Archives for the month of: January, 2014

I feel safe in Armenia.

I don’t mean this in a metaphorical way that a descendent of genocide would feel safe in their own country (though that argument certainly has its merits).  No, I mean safe in a completely literal way.  This may seem like a superfluous statement, let alone not something that needs to be expanded upon, but allow me to provide some context.

I am what some people (bullies) would categorize (unfairly) as a “scaredy cat.”  I’m always anxious, afraid of something and indoors by nightfall, more-or-less.  I have been raised in the five o’clock news culture that led me to believe that every dark corner awaits a person of morally insidious character. If I hear a noise in the middle of the night, I immediately think monster, serial killer, rapist.  In that order.

This is where the importance of my initial statement comes in.  The degree of safety here is an entirely underrated and undervalued quality of Armenia.  For a person to walk home alone, in the middle of the night, and feel generally safe from the threat of vigilantes and ruffians is a pretty big deal, something usually only afforded those living in more affluent neighborhoods.  Now, before people begin labeling me as too idealistic, let me also explain that this declaration of safety should in no way be interpreted as an excuse for reckless behavior.  I urge everyone to always be aware of their surroundings wherever they are.  Regardless of general societal behavior, bad things still do take place in Armenia, I have witnessed it myself.  (Unfortunately, we have not yet figured out how to completely eradicate crime or idiocy from the country, yet.)

What I am saying however, is that there is a certain level of assurance and security you feel among the people here that you don’t get in most major cities and I believe we have a tendency to discount this or take it for granted or just brush it off too matter-of-factly, if we even acknowledge it at all.  What a shame.  Although I believe there are certain reasons for this sense of security, primarily due to the character of the Armenian, I will not attempt to formulate an explanation, as I really am not qualified to do so.

But I do know that I chuckle when my mom still tells me to let her know when I get home here, I clearly haven’t explained this one-of-many perks of living here well enough, and that my biggest concern is just the occasional rogue dog.  And for those of us who enjoy jumping at the chance to talk about how unlivable this country is, this topic may very well seem an inconsequential detail in the face of insurmountable negatives, but for those of you open to some positivity, this is just one of the many wonderfully underappreciated qualities of this woefully underappreciated country.

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Repeat after me.  “Moving to Armenia is not a bad thing.  I will not pity the person who moves to Armenia.”  Do not try to explain to them all they will be giving up, sacrificing, or compromising in what you feel may be their eventual martyrdom.  Chances are if a person is moving to Armenia, they’ve given the decision some thought.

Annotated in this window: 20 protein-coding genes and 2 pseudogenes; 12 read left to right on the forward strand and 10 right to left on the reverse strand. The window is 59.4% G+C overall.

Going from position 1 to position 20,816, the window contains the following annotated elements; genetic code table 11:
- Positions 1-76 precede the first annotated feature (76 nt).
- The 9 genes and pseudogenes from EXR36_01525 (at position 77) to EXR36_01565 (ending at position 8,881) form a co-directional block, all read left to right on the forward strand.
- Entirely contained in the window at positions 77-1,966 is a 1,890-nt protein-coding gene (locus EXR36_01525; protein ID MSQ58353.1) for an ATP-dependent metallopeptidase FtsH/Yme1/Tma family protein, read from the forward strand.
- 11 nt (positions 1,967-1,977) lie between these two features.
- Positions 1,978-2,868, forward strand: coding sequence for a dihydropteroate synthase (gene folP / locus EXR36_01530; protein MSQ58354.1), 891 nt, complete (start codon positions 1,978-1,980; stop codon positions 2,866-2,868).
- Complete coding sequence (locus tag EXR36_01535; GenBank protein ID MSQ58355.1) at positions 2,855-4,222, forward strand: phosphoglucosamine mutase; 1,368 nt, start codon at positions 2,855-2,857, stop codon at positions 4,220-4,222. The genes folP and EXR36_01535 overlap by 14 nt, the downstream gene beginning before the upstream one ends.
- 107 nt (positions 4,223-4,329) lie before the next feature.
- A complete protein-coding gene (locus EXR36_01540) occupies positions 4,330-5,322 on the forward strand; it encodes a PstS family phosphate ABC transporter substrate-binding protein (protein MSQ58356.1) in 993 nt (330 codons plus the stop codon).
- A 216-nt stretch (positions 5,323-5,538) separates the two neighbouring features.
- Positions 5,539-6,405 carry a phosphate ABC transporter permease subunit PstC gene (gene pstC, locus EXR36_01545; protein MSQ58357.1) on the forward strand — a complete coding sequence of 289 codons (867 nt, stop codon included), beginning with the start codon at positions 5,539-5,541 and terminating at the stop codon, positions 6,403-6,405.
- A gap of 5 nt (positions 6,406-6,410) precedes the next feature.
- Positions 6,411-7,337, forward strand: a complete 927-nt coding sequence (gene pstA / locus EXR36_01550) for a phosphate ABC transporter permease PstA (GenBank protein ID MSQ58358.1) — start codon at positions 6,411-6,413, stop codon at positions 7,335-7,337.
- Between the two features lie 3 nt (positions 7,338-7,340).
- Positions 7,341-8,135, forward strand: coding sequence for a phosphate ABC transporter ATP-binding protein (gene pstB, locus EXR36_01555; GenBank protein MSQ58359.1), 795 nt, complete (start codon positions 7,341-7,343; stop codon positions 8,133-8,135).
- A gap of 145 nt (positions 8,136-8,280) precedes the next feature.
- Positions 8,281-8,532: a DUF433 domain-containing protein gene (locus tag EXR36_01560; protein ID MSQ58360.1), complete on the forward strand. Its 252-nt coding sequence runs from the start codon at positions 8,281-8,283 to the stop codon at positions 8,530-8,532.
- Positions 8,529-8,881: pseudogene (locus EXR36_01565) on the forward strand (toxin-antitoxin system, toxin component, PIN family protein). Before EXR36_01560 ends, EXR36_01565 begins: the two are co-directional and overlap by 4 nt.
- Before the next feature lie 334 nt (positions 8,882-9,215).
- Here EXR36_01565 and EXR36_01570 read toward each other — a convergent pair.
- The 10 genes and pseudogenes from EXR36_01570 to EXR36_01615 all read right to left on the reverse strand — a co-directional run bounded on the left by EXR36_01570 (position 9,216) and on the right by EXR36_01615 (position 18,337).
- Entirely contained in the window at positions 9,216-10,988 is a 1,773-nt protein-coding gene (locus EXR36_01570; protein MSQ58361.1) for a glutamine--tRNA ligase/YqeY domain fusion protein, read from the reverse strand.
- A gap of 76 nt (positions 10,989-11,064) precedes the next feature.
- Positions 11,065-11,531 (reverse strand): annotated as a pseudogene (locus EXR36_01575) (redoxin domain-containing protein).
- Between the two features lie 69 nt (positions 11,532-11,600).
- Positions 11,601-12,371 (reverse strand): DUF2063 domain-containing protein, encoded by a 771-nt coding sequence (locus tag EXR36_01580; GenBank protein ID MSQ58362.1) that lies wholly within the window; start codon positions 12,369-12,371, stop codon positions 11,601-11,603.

When I first told people about my decision, I was met with a range of emotions and reactions.  But the reaction that most resonated with me and has, despite my best efforts, continued to vex me, was that of disappointment.  This was not the understandable sadness felt by my closest loved ones brought on by my departure.  This was a disappointment exhibited mostly by people I actually rarely even saw.  To them, it was a frivolous decision and they felt compelled to alert me of, what they surely considered original, regurgitations of experiences their cousin’s husband’s brother’s son had twelve years ago.  (Somehow it always ended up with someone getting cheated or mistreated or maybe some combination or variation therein.)  It seems that many, not all-not even most, but many, weren’t interested in understanding the very real reasons why so many people are moving to Armenia.  That is unsettling.

I may be naïve in asking this question, this is entirely possible, but if we as a people exert so much valuable energy promoting the worthwhile sentiment of hyerenasirutiun, why is there is such a misunderstanding directed towards those acting on these very publicly exalted sentiments and the nation itself?  Its time to step away from the unfair dichotomy of Armenia being only either the idealized land of Tigran the Great, to be gazed at longingly from afar, or the dark, shadowy underbelly of a world ruled by ruthless, cutthroat criminals.

In 1881(!), Raffi wrote, “we didn’t even know what Armenia really was, and we did nothing to find out.  Our only familiarity with it was based on a few traditional stories.”  Today, we have this piece of land, it is ours, but we are still basing our perceptions off of outdated stories.  Somewhere in between the two aforementioned extreme perceptions is the place people decide to live their lives, somewhere in between is reality.

Repeat after me. “Moving to Armenia is not a bad thing.  I will not pity the person who moves to Armenia.”  Ask them questions.  Listen.  Armenia is a constantly changing nation and we are fortunate enough to have the opportunity to take part in its most exciting and formative stages.  This is not a call to arms nor am I naïve enough to suggest everyone must move to Armenia.  I simply ask you not shape your judgment on this beautiful, frustrating, exciting, confusing, and wonderful place based on what you’ve heard second, or third or fourth-hand.  I promise, this is not your grandma’s Armenia.